What a thought provoking reading and one that should sound alarm bells to those who procrastinate over the responsibilities attached to their eternal destiny!

The lesson from this parable has a lot to tell us, especially as we approach a time of good will and charity. Though there are many lessons to be had from this week’s Gospel, two for me are quite profound:

The first is to do with those who believe that attending church every week, is the sum total of their commitment, worse still are the ‘hatch, match and despatch followers – those who are only to be seen on high occasions and then claim the fullness of their duty! Yes, you recognise the gratuitous grace given to you but then you bury it to prevent it being lost. You can return that which was entrusted to you at the time of reckoning; but does the seed grow, germinate, and so produce fruit – No. How can that grace grow, allowing others to learn of your revelation – it does not and clearly, this is a problem! These are the one-talent servants. Those who would not risk their abilities but would rather use them to preserve their own good. Jesus tells us very clearly the deserts of these servants! Are you in this segment of Christ’s servants?

The second lesson has more to do with the talents you have rather than the direct graces that you receive, although I suppose in reality, they are two views on the same thing! Each of us has a talent for something, big or small and in the norm, you use that talent to provide for you and your family and I suppose, rather begrudgingly, sometimes the taxman! The church too has needs, big and small, ranging from service in the diaconate and teaching in RCIA to helping one of the sodalities in caring for the destitute and even just making a cup of tea for the parishioners after mass. Big or small, all are a contribution to the evangelisation of the Word.

So invest those talents, let the Word grow and when the time comes, good and faithful servant, you too can share in your Master’s joy! And what joy that will be!!

A meditation on the readings for the 27th Sunday of Ordinary Time.

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When reflecting on the theme for the readings of the 27th Sunday in Ordinary time, I am reminded of those haunting words from John Sanders’: The Reproaches – ‘O my people, O my people, what have I done to you?’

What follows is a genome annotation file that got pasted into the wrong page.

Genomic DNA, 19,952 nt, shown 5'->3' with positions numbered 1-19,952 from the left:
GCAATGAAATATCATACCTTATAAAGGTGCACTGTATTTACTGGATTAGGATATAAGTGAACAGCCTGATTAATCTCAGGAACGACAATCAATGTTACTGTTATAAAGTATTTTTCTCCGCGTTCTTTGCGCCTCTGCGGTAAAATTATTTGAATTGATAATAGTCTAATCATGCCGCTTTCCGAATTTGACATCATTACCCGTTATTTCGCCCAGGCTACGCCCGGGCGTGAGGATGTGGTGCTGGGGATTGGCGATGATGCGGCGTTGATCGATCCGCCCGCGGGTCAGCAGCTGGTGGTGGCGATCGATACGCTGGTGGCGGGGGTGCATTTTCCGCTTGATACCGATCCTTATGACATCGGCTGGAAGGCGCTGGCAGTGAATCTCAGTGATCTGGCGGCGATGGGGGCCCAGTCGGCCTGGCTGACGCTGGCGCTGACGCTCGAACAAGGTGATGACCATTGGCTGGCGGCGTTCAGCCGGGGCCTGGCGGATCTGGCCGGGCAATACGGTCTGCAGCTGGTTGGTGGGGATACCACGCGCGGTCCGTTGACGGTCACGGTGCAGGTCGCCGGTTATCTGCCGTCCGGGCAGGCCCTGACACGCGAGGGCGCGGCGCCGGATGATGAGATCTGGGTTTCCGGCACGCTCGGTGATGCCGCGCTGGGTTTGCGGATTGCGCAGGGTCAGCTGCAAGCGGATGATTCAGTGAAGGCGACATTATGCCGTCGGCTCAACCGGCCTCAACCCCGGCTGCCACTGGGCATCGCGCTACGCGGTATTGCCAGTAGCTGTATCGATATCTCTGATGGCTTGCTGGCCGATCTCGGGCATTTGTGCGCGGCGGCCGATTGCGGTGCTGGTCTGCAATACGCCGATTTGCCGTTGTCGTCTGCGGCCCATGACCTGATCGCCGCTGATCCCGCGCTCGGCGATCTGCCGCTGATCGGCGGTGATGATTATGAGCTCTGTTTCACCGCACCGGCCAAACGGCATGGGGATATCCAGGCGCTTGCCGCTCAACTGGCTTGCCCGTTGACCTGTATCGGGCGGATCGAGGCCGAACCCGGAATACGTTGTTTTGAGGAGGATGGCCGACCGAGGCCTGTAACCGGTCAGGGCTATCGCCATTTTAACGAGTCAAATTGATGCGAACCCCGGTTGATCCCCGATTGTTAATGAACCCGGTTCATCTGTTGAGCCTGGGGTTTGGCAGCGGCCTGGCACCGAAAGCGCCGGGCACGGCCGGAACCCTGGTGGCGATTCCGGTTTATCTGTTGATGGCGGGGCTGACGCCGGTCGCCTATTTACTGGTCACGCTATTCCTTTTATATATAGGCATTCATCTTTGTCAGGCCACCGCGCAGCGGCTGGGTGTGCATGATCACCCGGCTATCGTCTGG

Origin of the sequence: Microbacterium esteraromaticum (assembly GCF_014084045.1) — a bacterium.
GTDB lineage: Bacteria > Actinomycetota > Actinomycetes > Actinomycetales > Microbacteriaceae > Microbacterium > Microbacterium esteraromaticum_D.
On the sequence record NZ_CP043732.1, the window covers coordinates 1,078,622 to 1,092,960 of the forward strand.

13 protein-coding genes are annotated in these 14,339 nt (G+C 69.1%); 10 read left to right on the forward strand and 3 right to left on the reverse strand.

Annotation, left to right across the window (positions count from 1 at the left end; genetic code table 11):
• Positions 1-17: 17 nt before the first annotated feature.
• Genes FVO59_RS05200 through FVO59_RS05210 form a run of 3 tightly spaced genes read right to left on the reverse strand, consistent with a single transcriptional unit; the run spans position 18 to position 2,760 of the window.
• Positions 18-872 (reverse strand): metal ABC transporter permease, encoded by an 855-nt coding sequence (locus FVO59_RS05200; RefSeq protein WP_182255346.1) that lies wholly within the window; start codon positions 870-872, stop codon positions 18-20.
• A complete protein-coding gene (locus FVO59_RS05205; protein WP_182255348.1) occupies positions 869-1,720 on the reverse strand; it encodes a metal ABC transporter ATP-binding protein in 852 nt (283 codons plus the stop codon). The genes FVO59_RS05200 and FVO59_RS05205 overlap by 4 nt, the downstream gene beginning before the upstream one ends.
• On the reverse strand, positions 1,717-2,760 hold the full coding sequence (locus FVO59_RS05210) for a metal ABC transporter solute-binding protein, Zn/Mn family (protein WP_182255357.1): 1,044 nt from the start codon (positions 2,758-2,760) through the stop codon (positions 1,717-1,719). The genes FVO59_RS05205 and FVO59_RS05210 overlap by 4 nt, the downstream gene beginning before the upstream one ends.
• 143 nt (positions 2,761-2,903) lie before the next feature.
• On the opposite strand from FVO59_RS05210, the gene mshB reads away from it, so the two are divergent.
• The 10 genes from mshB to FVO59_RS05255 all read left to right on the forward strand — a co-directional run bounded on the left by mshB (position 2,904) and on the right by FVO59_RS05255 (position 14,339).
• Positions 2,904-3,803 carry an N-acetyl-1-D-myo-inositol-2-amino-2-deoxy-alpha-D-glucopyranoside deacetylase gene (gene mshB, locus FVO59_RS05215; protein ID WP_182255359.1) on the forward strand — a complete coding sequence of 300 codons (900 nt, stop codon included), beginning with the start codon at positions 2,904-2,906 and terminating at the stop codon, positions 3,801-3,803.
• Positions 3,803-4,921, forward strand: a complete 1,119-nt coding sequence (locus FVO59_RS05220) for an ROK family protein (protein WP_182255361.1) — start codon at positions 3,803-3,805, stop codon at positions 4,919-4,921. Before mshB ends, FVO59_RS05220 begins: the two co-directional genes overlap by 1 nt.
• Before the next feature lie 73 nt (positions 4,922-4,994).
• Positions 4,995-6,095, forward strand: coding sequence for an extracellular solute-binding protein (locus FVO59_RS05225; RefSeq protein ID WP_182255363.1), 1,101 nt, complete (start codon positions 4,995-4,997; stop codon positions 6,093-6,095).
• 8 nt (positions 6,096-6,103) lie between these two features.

Today’s reading is the third in the vineyard trilogy of parables as told by Matthew. In this exposition by Matthew, the priests and elders of the temple confront Jesus; they are indignant at His activities and want to know on whose authority He does these things? These priests and elders were less than ideal stewards of their vineyard, the people of Israel; in fact, a common consensus holds that they were rather a narcissistic and opinionated bunch, more interested in their own welfare than that of the people entrusted to them!

Jesus, obviously angry at their hypocrisy relates the parable of the landowner who planted and prepared a vineyard and then entrusted it to tenants. When time came for the collection of the harvest, the owner’s servants were rejected and beaten by the tenants! In a final attempt at rectifying the situation, the owner sends his son, thinking that the tenants would respect his son. However, he too is rejected, cast out of the vineyard and killed.

Typically, the landowner refers to God, the vineyard to ‘the people of Israel and the tenants to the leaders and elders of the Temple. His servants were the prophets gone before and the son, well He is Christ our Lord. Despite having blessed His people with all the goodness from the ‘promised land‘ and more, they still reject Him, ‘they produce no fruit’! Now the owner will take away their stewardship and pass it onto those who will be fruitful and so the mantle is passed on to the followers of Jesus. I do not distinguish here between Jew or Gentile in specific, Jesus was a Jew and Jews (Matthew a case in point) did follow the message of Jesus Christ, the new Covenant of God.

Ironically, the priests and the elders did recognize that the justice emanating from this parable referred to them but of course, in an act of selfish self-preservation they chose to ignore the wisdom they had heard and instead sought to arrest Jesus. Prophetically, the justice described in this parable was to come true 70 or so years later when the Romans destroyed Jerusalem and the Temple, contributing in some way, to the ascendency of Christianity!